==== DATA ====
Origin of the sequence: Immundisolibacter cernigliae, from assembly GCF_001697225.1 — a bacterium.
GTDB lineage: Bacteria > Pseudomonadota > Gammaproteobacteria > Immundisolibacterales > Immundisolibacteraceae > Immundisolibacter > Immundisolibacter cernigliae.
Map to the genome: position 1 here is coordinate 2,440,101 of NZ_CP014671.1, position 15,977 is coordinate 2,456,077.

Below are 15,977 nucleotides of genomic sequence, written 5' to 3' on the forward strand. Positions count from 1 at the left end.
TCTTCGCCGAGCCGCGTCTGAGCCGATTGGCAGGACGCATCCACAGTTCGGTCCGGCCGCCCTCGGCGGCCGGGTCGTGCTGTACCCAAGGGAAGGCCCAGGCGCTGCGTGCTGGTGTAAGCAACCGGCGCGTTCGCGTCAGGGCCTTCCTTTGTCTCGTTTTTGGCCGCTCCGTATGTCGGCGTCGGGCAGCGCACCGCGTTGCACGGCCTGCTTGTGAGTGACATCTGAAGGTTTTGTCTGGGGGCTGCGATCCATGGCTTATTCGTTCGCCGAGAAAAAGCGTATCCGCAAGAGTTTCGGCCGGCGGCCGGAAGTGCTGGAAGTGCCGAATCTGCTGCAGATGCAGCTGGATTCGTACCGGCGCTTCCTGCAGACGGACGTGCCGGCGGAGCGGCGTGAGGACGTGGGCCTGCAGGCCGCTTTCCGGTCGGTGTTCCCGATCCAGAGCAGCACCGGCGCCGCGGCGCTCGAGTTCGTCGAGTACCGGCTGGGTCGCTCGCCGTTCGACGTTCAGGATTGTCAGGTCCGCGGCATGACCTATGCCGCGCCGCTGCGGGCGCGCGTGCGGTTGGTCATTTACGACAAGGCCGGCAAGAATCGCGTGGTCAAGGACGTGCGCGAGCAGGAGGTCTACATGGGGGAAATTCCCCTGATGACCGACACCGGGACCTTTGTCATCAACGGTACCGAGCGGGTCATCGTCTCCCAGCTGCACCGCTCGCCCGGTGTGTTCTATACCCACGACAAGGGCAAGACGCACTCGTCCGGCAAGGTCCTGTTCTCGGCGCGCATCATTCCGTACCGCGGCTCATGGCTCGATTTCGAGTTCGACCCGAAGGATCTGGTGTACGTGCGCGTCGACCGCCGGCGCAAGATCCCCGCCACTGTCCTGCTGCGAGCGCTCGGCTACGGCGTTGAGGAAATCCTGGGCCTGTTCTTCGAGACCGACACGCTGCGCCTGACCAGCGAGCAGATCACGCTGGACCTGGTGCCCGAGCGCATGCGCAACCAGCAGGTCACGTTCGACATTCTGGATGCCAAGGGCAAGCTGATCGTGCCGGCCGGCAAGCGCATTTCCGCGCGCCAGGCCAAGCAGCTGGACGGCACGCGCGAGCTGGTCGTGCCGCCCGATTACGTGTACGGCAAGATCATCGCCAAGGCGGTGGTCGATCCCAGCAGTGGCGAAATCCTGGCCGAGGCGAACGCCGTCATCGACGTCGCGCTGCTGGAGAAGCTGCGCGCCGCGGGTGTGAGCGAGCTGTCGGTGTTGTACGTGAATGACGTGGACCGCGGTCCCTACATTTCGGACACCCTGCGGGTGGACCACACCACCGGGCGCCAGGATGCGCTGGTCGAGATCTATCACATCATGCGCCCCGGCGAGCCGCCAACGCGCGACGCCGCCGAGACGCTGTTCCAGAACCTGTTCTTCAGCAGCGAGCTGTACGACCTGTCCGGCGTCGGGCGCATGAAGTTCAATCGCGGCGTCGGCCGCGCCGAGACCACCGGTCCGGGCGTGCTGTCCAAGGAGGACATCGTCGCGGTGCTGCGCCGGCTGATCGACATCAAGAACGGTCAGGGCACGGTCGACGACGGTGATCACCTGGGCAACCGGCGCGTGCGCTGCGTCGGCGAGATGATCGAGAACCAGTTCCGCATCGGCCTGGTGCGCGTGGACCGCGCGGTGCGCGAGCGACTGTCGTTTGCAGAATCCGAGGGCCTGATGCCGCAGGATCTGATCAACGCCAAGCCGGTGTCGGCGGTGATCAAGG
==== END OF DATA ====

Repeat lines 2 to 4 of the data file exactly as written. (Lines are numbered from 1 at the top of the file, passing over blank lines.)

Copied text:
GTDB lineage: Bacteria > Pseudomonadota > Gammaproteobacteria > Immundisolibacterales > Immundisolibacteraceae > Immundisolibacter > Immundisolibacter cernigliae.
Map to the genome: position 1 here is coordinate 2,440,101 of NZ_CP014671.1, position 15,977 is coordinate 2,456,077.

Below are 15,977 nucleotides of genomic sequence, written 5' to 3' on the forward strand. Positions count from 1 at the left end.